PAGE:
Genzebe Dibaba Wants More World Records: She and Coach Jama Aden Target Two Marks

Genzebe Dibaba. (Photo: Courtesy Athleticsweekly)

Tadias Magazine
By Sabrina Yohannes

Published: Tuesday, May 27th, 2014

New York (TADIAS) — Ethiopia’s Genzebe Dibaba smashed three world marks in two weeks in February, and she plans to attack two more world records this summer. She broke the indoor 1500m and 3000m records and two-mile world best in the winter, before taking 3000m world indoor championships gold in March, and she and her coach Jama Aden considered several outdoor records before the season began.

“I think she can take the mile and two-mile, the 2000,” said the Somali-born Aden in an interview. Genzebe lost her first race of the outdoor season in Doha, Qatar on May 9, but Aden said she’s still on track for her record-setting goals.

“We are still attacking the world records in the 2K and the two-miles,” he said, speaking some days after the Doha race. “She’ll run Ostrava on the 17th of June. She’ll run in the 2K in Ostrava. And then the two-mile, we haven’t set up yet.”

A women’s two-mile race has since been announced for the May 30-31 Prefontaine Classic meet in Eugene, Oregon featuring world 5000m medalist Mercy Cherono of Kenya, who finished ahead of Genzebe in Doha. Genzebe is not listed in that Eugene field, but the current world record in the two miles, 8:58:58, set by Ethiopia’s Meseret Defar in 2007, may just be threatened at the meet.

The 2000m world mark that Genzebe will chase in Ostrava in the Czech Republic is 5:25.36, set by Ireland’s Sonia O’Sullivan in 1994.

In the Doha Diamond League 3000m on May 9, Genzebe was in the lead when she was passed by Cherono and her world indoor medalist compatriot Hellen Obiri. Genzebe eventually drifted to 6th place.

“The race was tough,” said Genzebe in an interview. “I don’t know if it was the weather.” Though she didn’t offer it as an excuse, when asked about the fact that she sat on the Doha track immediately after the race and loosened her shoes, Genzebe said she had hurt her foot while training in spikes a week ahead of the race, causing her to change the shoes she used afterwards, and to also race in Doha with a bandaged foot. “In the hot weather, I experienced a burning sensation in my foot,” she said.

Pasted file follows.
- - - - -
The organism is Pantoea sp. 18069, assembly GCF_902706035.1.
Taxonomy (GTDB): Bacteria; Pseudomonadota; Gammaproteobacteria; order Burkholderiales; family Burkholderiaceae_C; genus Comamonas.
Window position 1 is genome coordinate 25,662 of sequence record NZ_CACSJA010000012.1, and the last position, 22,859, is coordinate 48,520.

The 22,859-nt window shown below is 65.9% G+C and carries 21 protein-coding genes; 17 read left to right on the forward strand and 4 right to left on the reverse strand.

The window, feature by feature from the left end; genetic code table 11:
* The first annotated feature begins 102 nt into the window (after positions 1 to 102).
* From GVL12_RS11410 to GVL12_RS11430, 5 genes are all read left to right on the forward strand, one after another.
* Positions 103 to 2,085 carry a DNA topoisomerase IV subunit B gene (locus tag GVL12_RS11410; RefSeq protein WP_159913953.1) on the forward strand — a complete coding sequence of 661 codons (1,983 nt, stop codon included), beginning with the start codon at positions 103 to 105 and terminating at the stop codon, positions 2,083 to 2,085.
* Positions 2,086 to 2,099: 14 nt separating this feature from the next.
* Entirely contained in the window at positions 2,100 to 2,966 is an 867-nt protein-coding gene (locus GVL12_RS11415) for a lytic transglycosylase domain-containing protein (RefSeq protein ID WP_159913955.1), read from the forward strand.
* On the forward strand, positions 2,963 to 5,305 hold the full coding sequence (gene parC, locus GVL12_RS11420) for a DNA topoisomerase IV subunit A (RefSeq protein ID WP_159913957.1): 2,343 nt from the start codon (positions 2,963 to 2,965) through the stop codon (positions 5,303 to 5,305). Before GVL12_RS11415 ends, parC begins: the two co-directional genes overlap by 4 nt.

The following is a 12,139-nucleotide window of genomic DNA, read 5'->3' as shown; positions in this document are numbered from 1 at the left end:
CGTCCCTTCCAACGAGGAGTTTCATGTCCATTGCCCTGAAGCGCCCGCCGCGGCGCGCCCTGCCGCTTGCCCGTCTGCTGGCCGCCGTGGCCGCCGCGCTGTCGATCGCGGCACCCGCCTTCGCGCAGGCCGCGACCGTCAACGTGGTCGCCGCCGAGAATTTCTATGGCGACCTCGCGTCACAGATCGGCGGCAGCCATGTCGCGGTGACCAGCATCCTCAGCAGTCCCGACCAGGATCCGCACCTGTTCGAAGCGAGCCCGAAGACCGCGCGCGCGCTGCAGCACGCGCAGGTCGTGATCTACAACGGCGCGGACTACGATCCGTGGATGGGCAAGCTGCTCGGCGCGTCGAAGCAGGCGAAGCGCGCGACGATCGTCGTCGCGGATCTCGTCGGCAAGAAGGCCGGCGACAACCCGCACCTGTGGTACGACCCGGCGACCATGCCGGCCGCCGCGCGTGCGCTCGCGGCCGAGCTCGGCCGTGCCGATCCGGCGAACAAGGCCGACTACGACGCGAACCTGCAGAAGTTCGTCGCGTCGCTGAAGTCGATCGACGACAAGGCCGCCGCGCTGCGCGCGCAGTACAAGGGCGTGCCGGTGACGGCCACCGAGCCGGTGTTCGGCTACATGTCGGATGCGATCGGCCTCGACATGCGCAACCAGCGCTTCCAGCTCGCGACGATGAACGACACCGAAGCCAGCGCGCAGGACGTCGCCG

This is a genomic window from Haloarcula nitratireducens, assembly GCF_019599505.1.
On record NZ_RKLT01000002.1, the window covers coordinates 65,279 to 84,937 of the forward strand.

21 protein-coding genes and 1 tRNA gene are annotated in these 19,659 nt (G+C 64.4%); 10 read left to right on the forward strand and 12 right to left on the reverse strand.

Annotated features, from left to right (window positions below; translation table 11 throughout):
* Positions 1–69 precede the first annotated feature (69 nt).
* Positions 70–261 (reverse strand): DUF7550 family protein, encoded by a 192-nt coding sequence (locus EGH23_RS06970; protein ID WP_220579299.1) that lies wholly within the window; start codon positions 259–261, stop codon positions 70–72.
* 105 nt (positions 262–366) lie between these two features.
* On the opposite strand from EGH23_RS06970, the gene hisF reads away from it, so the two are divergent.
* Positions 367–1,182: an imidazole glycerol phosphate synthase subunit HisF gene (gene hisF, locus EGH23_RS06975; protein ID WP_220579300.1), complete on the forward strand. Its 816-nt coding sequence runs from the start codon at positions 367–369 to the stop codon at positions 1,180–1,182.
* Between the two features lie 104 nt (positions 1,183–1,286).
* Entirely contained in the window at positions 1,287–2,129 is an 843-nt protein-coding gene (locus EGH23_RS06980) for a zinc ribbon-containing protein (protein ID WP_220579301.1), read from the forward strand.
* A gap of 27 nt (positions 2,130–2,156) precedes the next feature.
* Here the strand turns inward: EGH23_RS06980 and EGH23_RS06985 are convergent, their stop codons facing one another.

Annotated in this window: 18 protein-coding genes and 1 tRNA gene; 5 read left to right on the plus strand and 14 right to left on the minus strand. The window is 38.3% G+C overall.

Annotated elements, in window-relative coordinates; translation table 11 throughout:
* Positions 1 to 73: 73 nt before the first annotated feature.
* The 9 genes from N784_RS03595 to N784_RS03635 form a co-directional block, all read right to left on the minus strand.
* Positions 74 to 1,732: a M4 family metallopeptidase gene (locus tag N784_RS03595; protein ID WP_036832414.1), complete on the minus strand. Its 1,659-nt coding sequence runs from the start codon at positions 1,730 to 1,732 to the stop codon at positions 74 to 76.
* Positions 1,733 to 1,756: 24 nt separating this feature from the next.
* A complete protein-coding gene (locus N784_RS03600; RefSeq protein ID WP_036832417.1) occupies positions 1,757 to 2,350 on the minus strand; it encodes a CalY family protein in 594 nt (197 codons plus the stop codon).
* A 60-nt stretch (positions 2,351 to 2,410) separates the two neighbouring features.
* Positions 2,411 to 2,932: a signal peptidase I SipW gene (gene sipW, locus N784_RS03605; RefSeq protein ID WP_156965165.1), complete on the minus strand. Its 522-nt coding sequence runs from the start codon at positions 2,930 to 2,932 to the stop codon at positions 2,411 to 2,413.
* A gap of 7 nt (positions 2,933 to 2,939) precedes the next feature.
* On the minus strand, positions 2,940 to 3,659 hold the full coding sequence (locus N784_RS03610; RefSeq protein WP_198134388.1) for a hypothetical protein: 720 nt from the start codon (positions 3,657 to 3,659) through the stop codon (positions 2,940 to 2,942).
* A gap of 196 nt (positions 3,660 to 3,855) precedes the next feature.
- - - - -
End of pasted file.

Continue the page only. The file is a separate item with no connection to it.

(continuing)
She had expected a challenge from Cherono, she said. “I know Mercy Cherono has speed over 5000 and 3000,” she said, but Obiri’s eventual triumph in the race wasn’t a surprise either. “Obiri is a very strong athlete,” she said. Both of those women were on Kenya’s world record-breaking 4 x 1500m team at the IAAF World Relays this past weekend, and will likely continue to challenge Genzebe in her endeavors this season.

“She didn’t know what went wrong, and she also had a little bit of soreness, but it wasn’t a major problem,” said Aden of Genzebe’s race in Doha, where she finished in 8:26.21.

“8:26 is her personal best, and it was not bad, but everybody else ran very well,” added Aden, who also commented that the pacemaking had not been ideal. Genzebe had previously run 8:37.00 for the distance outdoors. Her Doha vanquishers also slashed their previous bests, with Obiri running an African record 8:20.68, and Cherono 8:21.14.